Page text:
Thursday, September 24, 2020
Sept. 24, 2020

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Initiative 1634 bottles up local options

Critics concerned about ramifications of soda-tax measure

By , Columbian staff writer
Published:

Clark County shoppers don’t pay sales tax on groceries or soda, and they shouldn’t expect to start after Initiative 1634 passed in November’s midterm election with flying colors.

It’s tricky to gauge the local impact of I-1634 because there aren’t any immediate ramifications for never being able to impose a law that didn’t exist in the first place. However, its effects could play out in the coming years, because the initiative took a potential local taxing option off the table.

The initiative banned local governments from imposing new taxes on grocery and soda items. I-1634 passed statewide by 55.8 percent to 44.2 percent of votes. It also passed in Clark County — 53.8 percent to 46.2 percent.

“This measure would prohibit new or increased local taxes, fees, or assessments on raw or processed foods, beverages, or their ingredients, intended for human consumption except alcoholic beverages, marijuana products, and tobacco, unless they are generally applicable and meet specified requirements,” the measure’s text states. State and federal governments are not affected by the initiative, and local governments can still impose broad sales taxes, as long as they don’t specifically target groceries.

For Heidi Schultz, board president at Ridgefield’s Corwin Beverage Company, the block on local soda and grocery taxes was a welcome development.

Schultz, who also serves as president of the Washington Beverage Association, has been vocal about her support for the initiative.

“In 2010, our company was hit with food and beverage taxes when the Legislature passed an excise tax on some of our products. We lost a significant amount of sales — 15 percent — during the time the tax was in place. We had to make cuts to our operations and labor,” she wrote in an email to The Columbian.

“We fight hard to run a good business because we care about the community that supports us. Passing I-1634 closed a loophole that could have put us in a position similar to the one we faced in 2010,” she said.

Detractors of the initiative, however, said it was confusingly worded fear-mongering — written to make it sound like the initiative was blocking an imminent grocery tax, instead of a future hypothetical taxing option.

They also claim it takes away the power and flexibility of small communities to govern themselves and impose taxes how they see fit.

“This confusing measure imposes a one-size-fits-all state law that takes power away from voters and hands it to the state, silencing our voice in local decision-making,” the WA Healthy Kids Coalition argued in its opposition statement.

It’s about soda

The initiative was worded to address local taxes on all grocery items. But ultimately, I-1634 came down to soda, which qualifies as a grocery item.

The campaign for I-1634 was funded by four beverage companies — combined, The Coca Cola Company, PepsiCo Inc., Dr Pepper Snapple Group and Red Bull North America contributed 99.93 percent of the $20,204,044 budget for the measure’s supporting committee, “Yes! To Affordable Groceries.”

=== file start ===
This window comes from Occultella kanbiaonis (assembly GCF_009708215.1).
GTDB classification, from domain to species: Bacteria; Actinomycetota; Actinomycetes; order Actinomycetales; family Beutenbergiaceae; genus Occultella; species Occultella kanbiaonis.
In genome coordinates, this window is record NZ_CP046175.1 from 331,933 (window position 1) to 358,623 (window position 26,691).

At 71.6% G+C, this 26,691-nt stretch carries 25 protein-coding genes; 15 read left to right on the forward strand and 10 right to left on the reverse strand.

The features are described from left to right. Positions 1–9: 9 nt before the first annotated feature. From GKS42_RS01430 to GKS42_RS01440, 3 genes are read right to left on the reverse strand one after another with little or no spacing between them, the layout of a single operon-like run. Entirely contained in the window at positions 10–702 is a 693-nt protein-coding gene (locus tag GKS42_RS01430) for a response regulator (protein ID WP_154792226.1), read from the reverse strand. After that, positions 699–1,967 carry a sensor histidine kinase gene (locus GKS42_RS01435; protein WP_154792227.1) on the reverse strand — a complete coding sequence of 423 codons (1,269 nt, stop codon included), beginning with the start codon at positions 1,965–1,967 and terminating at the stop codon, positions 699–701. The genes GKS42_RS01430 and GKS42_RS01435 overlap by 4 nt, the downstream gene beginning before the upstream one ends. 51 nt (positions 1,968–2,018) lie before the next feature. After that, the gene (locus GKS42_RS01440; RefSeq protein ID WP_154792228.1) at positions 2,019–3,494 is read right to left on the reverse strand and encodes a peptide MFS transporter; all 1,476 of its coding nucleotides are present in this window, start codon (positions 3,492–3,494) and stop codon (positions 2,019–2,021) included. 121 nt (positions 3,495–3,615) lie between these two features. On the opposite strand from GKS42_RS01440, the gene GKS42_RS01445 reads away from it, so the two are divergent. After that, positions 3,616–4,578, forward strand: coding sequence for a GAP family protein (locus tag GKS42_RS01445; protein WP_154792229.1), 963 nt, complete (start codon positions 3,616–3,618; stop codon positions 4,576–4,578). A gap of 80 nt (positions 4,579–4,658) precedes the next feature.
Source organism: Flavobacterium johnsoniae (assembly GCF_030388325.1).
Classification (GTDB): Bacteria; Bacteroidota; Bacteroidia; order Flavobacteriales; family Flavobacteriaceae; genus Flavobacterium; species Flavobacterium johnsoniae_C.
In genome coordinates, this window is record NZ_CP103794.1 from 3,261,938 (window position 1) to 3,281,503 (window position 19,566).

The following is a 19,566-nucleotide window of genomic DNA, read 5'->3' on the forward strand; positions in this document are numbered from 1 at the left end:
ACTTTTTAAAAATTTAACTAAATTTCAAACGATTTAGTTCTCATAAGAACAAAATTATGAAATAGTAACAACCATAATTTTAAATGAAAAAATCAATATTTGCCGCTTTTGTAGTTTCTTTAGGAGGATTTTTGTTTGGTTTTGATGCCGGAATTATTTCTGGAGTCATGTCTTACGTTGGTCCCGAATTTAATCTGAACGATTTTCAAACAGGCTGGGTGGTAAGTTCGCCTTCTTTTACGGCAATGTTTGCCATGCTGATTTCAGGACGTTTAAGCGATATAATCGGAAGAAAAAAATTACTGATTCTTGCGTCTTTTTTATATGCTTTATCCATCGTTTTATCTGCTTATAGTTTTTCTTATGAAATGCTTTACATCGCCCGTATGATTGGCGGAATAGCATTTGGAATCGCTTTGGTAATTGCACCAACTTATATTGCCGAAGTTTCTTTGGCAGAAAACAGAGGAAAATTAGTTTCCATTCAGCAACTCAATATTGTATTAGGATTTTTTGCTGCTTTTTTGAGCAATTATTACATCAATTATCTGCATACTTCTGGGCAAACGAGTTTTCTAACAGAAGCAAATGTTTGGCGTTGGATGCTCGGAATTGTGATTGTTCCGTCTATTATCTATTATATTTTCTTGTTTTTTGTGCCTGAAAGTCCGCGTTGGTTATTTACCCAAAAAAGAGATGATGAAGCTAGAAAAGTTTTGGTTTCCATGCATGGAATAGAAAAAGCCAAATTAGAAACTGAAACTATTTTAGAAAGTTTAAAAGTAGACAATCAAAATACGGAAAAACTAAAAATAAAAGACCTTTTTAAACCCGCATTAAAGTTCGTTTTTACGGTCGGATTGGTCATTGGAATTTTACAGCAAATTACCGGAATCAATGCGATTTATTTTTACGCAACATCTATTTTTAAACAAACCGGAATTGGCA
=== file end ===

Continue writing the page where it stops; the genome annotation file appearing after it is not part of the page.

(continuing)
Proponents of the ban on local grocery taxes argued that taxing food and beverage items is a regressive form of taxation that disproportionately hurts working-class families.

“We supported I-1634 because, strategically, its passage was important to the future for our fourth-generation family-owned business. We also supported it based on principle: If beverages are the thing to tax now, what is next? Meat? We’ve heard that one floated. Non-organic food? The passage of I-1634 takes this uncertainty off the table for our communities,” Schultz wrote.

In January, Seattle voters approved a tax that imposes 1.75 cents per fluid ounce on sugary beverages, which raised $10.5 million in the first six months, making it one of eight cities in the U.S. to impose a fee on soda purchases. Seattle’s tax will be grandfathered in under I-1634.

In Oregon, Measure 103 — essentially a sister law to I-1634 — failed by a wide margin, 57.4 percent to 42.6 percent. Oregon voters preserved the right of local governments to impose taxes on groceries or soda.

Earlier this year, the Coalition for Healthy Kids toyed with the idea of gathering signatures to place a soda tax on November’s ballot in Multnomah County, Ore., though it eventually postponed the move. Measure 103 was viewed as a response to that near-measure, a preemptive strike against any future soda taxes that ultimately failed to appeal to voters.

It was a drastically different outcome from Washington, where consumers who already pay sales taxes on most consumer goods rejected the prospect of dues in their grocery carts.

Under the radar

Vancouver Mayor Anne McEnerny-Ogle said the city council has never proposed a grocery or soda tax. The local government did not discuss I-1634 at all.

No citizens ever brought the issue to a public forum, either, she added.

“This was never on our radar so we haven’t had those discussions,” McEnerny-Ogle said. “It’s all hypothetical.”

Instead, the council is pursuing the options detailed in Vancouver Strong, a plan to bring in $6.1 million in local tax revenue. The package will include an admissions tax, a parks impact fee, a utility tax increase and a Downtown Business Improvement Area fee, among others.

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